Azerbaijan’s recovery of control over the unrecognized statelet in Karabakh by military means unsurprisingly has been seen by some in other countries as a precedent for action against breakaway republics elsewhere (see EDM, September 20). This is true for Moldova, where several nationalist politicians and commentators are calling for Chisinau to follow Baku’s lead and use force to retake Transnistria. So far, there is little evidence that their appeals are winning support among Moldovan leaders. They are having an impact in Moscow, however, where several commentators are urging the Kremlin to expand its support for Transnistria lest Moldova, backed by Romania and the North Atlantic Treaty Organization (NATO), move militarily against the pro-Russian breakaway republic.
Whenever a major development occurs in one area of the post-Soviet space, many officials and analysts in Moscow and other capitals often ask whether it will be repeated in another. The Kremlin seems to have a bit more propensity for this approach due to continuing assumptions and hopes that the various countries still see fundamental commonalities with the entire region. Yet, this attitude is not absent elsewhere as the peoples in other countries are watching to see which actions fail and which ones succeed elsewhere. They also keep a sharp eye on the reactions to such developments coming from Moscow and the rest of the world. The danger is that peoples throughout the post-Soviet space will take actions that overstate regional commonalities and understate the differences between situations that seem similar on the surface. This, in turn, can exacerbate issues and lead to moves with explosive results (see EDM, November 17, 2020).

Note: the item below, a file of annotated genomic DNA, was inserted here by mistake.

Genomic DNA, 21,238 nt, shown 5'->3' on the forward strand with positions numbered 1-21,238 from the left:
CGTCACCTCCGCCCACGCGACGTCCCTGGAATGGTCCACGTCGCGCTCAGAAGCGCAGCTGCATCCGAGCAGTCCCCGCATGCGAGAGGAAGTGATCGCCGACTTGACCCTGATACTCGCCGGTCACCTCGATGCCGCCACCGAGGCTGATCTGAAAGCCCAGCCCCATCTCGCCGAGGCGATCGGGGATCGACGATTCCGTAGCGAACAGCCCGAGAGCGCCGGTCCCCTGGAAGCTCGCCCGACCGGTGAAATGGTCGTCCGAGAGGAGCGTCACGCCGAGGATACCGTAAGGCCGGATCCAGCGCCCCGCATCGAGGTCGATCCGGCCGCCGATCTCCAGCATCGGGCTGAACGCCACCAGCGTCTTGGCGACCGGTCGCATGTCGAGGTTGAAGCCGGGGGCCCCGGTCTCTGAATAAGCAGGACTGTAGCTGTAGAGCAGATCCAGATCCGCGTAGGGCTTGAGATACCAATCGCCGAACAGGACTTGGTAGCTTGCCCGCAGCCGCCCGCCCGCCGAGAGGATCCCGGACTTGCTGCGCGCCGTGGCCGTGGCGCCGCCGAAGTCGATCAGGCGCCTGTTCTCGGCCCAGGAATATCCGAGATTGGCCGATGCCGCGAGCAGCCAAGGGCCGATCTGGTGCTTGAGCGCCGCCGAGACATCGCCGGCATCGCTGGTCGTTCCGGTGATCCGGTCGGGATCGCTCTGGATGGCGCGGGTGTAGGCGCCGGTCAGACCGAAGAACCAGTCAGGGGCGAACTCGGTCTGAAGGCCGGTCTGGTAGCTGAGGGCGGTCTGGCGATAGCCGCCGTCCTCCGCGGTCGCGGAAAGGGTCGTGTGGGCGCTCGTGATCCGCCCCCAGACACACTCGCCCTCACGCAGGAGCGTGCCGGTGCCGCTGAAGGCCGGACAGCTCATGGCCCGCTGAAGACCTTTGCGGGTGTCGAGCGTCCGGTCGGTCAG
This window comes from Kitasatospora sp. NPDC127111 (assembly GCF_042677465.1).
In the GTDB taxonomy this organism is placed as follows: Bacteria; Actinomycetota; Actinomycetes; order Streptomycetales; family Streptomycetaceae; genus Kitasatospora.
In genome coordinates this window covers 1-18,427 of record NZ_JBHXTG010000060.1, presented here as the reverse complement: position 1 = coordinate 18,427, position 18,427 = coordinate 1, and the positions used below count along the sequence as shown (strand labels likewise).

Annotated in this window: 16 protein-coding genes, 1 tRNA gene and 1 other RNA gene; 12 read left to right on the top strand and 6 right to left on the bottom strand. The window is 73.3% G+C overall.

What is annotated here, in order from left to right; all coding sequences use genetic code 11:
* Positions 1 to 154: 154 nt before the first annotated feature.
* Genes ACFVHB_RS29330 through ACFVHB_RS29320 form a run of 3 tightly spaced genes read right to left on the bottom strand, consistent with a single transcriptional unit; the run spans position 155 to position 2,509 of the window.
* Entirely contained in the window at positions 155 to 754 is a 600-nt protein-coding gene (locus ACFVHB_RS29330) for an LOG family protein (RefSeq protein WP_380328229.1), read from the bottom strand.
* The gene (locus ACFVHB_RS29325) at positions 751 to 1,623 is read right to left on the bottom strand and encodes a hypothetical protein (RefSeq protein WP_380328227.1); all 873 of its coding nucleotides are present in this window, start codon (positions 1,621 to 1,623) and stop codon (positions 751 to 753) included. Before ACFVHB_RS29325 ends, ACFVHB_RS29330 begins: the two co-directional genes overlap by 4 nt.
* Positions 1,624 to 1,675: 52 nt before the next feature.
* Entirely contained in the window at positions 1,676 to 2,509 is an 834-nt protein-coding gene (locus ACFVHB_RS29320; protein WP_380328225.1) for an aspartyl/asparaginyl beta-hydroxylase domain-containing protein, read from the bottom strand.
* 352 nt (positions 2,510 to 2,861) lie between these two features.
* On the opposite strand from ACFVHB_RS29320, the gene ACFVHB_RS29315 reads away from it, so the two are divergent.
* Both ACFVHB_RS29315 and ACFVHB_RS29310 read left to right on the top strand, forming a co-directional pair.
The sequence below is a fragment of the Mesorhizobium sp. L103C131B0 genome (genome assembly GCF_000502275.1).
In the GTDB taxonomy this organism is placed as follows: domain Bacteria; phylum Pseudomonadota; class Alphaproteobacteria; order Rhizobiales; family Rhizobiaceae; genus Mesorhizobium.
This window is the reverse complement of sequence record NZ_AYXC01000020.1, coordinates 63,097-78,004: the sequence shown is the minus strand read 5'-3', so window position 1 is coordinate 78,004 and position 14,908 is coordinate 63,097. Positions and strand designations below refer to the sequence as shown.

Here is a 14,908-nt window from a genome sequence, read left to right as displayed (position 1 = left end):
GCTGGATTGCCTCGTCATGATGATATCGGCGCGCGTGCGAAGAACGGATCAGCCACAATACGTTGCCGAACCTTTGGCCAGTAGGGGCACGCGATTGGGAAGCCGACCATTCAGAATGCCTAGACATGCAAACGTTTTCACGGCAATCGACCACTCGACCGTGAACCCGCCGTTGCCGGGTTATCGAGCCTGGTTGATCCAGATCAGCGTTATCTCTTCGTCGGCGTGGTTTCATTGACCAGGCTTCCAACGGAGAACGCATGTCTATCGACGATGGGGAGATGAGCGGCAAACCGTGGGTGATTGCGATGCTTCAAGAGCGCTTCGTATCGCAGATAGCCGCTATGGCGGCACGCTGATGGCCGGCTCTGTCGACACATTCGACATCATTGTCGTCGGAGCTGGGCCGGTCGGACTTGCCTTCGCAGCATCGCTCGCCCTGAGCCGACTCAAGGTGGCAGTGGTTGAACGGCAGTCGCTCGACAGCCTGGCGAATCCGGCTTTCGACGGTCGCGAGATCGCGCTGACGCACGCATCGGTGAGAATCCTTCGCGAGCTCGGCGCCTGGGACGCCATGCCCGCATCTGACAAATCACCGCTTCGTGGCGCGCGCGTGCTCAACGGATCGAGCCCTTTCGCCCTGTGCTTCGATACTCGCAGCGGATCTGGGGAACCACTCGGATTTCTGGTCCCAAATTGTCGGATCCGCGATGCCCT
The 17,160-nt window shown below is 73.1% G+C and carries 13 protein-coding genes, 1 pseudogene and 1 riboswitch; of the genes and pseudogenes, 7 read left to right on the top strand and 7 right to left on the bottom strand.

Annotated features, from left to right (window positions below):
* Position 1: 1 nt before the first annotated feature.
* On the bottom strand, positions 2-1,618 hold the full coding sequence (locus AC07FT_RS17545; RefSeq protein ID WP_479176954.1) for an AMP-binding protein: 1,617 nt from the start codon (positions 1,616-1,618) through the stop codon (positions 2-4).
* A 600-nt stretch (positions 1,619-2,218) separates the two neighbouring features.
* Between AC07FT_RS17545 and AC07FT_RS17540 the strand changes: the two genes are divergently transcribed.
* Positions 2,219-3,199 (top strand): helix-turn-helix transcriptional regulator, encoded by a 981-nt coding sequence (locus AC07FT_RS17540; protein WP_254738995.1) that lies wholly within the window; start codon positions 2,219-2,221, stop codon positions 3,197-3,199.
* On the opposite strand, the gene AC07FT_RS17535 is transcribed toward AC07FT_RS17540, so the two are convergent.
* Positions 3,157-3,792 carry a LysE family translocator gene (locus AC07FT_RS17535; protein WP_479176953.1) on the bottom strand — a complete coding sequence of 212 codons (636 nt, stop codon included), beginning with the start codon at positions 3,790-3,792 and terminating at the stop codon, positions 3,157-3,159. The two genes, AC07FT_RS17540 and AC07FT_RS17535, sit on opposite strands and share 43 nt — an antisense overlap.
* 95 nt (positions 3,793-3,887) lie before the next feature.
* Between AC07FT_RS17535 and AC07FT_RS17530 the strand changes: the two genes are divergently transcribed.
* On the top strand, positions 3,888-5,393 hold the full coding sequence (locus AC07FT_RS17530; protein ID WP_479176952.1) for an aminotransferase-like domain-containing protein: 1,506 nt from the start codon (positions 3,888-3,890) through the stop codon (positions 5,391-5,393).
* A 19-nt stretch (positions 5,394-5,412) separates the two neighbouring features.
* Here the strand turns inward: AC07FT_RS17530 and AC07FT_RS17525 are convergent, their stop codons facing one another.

Baku’s recent operation in Karabakh is no exception. Some Russian commentators are now suggesting that Georgia and Moldova—both with breakaway republics of their own—will be inspired by the events in Azerbaijan and that Moscow must take action to counter their moves (Newdaynews.ru, October 2). There has been little evidence of such thinking in Georgia, perhaps due to the stronger positions of Abkhazia and South Ossetia compared to that of Transnistria. In the Moldovan case, discussions have proliferated in both Chisinau and Moscow about what may happen with Moldova’s breakaway republic. The situation could seriously devolve if either side miscalculates. As such, the views of those Moldovans who see Karabakh as an analogue to Transnistria and those in Moscow who believe Russia must act on the assumption that such ideas will guide Moldovan policies deserve the closest possible attention.